One of these Chapters is Surat Al-Ikhlas (Chapter: Sincerity), a Chapter about which the Prophet Muhammad once commented, saying that reciting it equalled one third of the Qur’an in reward. To explain further, Surat Al-Fatiha is Chapter 1 and its Verses are 7. Surat Al-Ikhlas is Chapter 112 and its Verses are 4. These numbers are, as always, arranged in a logical order (i.e. Surat Al-Fatiha first, its Chapter number followed by the number of its Verses, followed by Surat Al-Ikhlas, etc.). This leaves us with 4 – 112 – 7 – 1, a multiple of 7:
The Chapter number and number of Verses of both Surat Al-Fatiha and Surat Al-Ikhlas are arranged to form 411271, or 58753 x 7
The exact same connection observed in the fact above is found with two Chapters that the Prophet Muhammad frequently recited. These are the last two Chapters of the Qur’an, namely Surat Al-Falaq (Chapter: The Daybreak, Dawn) and Surat Al-Nas (Chapter: Mankind). They are also known as “Al-Mu‘awwithatain” (The two Chapters of refuge), since both begin with “Say: I seek refuge with the Lord of…”
Therefore, applying the same logic that was followed in Fact 13, Surat Al-Fatiha is Chapter 1 and its Verses are 7, and Surat Al-Falaq is Chapter 113 and its Verses are 5. We are left with 5 – 113 – 7 – 1, a multiple of 7:
The Chapter number and number of Verses of both Surat Al-Fatiha and Surat Al-Falaq are arranged to form 511371, or 73053 x 7
As for Surat Al-Nas, we find that it is Chapter 114 and its Verses are 6. The outcome is 6 – 114 – 7 – 1, a number which divides by 7 yet again:
The Chapter number and number of Verses of both Surat Al-Fatiha and Surat Al-Nas are arranged to form 611471, or 87353 x 7
And now to reflect: Surat Al-Fatiha is linked to the last three chapters of the Qur’an on a numerical level, in precisely the same way, and the foundation of all these connections is the number 7. And had the Chapter number or number of Verses of any of the above Chapters differed by no more than one digit, the entire test would have failed miserably because we would have arrived at decimals rather than whole numbers.
We can only ask: is there any book on the face of this Earth that maintains such a delicately consistent arrangement?
All the numbers related to Surat Al-Fatiha are in fact connected with each other on the same basis (yes, the number 7!).
In other words, Surat Al-Fatiha is Chapter 1, it has 7 Verses and consists of exactly 31 words. These numbers give 31 – 7 – 1, which is a multiple of 7:
The Chapter number, number of Verses, and number of words are arranged to form 3171, or 453 x 7
Facts 4 told us that Allah’s name in Arabic, (الله), is made up of three letters, namely “Alif” (أ), “Laam” (ل), and “Haa’” (ه), and these three letters are found 49 times in Surat Al-Fatiha.
Revisiting this fact, we now ask: How exactly were these three letters arranged in this Chapter? This is better illustrated below, by presenting Surat Al-Fatiha entirely, as it is read in the Qur’an (the 3 letters are each highlighted in a different colour):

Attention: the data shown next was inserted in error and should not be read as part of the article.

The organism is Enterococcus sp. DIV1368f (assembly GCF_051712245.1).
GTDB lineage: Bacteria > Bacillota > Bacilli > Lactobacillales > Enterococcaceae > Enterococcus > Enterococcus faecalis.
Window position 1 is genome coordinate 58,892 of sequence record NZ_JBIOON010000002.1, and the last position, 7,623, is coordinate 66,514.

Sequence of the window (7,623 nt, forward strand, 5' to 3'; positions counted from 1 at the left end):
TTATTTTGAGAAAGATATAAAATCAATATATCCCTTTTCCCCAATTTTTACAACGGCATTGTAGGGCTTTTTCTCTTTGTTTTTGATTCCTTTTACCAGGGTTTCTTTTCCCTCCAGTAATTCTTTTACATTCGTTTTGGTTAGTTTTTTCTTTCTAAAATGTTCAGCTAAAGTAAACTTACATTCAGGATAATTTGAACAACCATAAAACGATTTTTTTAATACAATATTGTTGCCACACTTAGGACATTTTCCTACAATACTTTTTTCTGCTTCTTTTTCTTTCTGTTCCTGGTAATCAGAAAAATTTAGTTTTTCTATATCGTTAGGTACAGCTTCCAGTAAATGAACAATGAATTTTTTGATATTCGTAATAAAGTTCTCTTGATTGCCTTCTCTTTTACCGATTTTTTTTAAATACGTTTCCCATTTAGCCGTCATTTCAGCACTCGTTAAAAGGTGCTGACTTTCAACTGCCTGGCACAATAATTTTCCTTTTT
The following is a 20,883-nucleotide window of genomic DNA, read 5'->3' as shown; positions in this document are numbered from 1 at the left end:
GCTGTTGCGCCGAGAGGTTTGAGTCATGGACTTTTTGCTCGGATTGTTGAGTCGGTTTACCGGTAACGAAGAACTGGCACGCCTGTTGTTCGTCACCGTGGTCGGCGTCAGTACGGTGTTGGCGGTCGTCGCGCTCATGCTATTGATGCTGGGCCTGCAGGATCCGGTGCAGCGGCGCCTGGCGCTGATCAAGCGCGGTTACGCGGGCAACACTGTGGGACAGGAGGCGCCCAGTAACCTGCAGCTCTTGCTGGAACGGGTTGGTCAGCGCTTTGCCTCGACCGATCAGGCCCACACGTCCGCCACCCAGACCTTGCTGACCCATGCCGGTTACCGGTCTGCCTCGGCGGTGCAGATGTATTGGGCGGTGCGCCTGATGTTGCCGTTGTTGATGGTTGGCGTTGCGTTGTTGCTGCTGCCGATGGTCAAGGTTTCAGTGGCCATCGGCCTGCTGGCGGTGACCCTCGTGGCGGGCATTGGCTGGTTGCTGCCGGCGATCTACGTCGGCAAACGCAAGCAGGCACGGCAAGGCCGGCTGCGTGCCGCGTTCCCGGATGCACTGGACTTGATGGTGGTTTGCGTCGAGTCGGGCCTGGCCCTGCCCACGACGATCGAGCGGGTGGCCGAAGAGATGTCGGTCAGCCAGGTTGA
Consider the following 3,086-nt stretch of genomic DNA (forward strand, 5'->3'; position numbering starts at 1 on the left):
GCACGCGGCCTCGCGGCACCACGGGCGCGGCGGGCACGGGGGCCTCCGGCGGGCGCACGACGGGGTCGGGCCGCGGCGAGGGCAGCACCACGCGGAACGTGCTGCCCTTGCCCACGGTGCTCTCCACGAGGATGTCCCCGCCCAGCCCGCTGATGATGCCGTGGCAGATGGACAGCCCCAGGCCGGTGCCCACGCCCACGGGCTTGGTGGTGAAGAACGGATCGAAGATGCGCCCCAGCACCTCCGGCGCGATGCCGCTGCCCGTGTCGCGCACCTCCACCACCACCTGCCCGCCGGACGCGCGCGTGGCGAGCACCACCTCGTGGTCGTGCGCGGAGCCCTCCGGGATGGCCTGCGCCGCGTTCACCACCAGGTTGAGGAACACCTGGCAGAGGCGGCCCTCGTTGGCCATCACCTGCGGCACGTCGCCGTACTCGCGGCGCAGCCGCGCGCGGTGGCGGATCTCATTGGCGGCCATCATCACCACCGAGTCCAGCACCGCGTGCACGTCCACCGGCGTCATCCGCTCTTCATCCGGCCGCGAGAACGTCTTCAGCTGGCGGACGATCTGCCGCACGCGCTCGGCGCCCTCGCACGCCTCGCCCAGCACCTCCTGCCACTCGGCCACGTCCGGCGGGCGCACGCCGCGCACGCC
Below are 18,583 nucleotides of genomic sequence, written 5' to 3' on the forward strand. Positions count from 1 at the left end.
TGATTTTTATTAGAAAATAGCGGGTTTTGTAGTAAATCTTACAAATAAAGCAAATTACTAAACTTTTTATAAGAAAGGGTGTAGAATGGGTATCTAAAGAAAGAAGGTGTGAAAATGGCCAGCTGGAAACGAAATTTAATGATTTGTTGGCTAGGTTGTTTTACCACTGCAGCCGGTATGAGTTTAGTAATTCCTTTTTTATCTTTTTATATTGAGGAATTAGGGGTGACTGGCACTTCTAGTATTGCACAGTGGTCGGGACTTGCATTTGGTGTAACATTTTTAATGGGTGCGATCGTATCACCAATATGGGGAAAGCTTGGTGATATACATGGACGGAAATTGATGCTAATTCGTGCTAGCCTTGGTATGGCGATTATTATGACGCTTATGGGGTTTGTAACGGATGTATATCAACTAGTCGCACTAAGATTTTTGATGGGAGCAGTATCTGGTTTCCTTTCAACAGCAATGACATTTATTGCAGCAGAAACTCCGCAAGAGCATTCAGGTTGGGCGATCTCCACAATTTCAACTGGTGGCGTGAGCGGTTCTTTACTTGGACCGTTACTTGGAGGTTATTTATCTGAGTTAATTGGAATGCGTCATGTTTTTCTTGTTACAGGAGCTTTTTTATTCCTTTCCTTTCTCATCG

(بسم اللـه الرحمن الرحيم * الحمد للـه رب العلمين * الرحمن الرحيم * ملك يوم الدين * إياك نعبد وإياك نستعين* اهدنا الصرط المستقيم * صرط الذين أنعمت عليهم غير المغضوب عليهم ولا الضالين)
We will now look for the three letters that comprise the name of (الله) in each of the Chapter’s 31 words. The first word, (بسم), contains none of these letters, therefore the first number is zero. The second, (الله), has 4 of these letters (i.e. ‘Alif’ once, ‘Laam’ twice, and ‘Haa’ once) and so on. The number we arrive at is 31 digits long:
And believe it or not, as large as this number is, it divides perfectly by 7 (no decimals!!!):
The repetition of the three letters comprising the word (الله) in each word of Surat Al-Fatiha forms 4202202120223020022012230322240
or 600314588603288574573175760320 x 7
Again, if any of the 31 digits had been any different, this consistency would have been shattered by the appearance of decimals.
Now, we look for the three letters comprising God Almighty’s name, (الله), in each of the Basmala’s four words. The resulting number is 2240, and surely enough, it divides by 7:
The repetition of the three letters comprising the word (الله) in each word of the Basmala is 2240, or 320 x 7
Isn’t this like a watermark signature on behalf of God Almighty, a hidden confirmation that it is none other than He who authored the Holy Qur’an?
This fact demonstrates to us that the precision of the numerical miracle is so profound, to the extent that it covers all the letters of Surat Al-Fatiha.
As we stated in Fact 2, 21 different Arabic letters are used in Surat Al-Fatiha. We shall now illustrate how frequently each of these letters is repeated in this Chapter, in descending order (from most to least frequently repeated letter). The result is as follows:
أ ل م ي ن ر ع هـ ح ب د و س ك ت ص ط غ ض ق ذ
1 1 2 2 2 2 3 3 3 4 4 4 5 5 6 8 11 14 15 22 22
The 26-digit number, 11222233344455681114152222, is a perfect multiple of 7!
The repetition of the all the letters of Surat Al-Fatiha, arranged in descending order, forms 11222233344455681114152222, or 1603176192065097302021746 x 7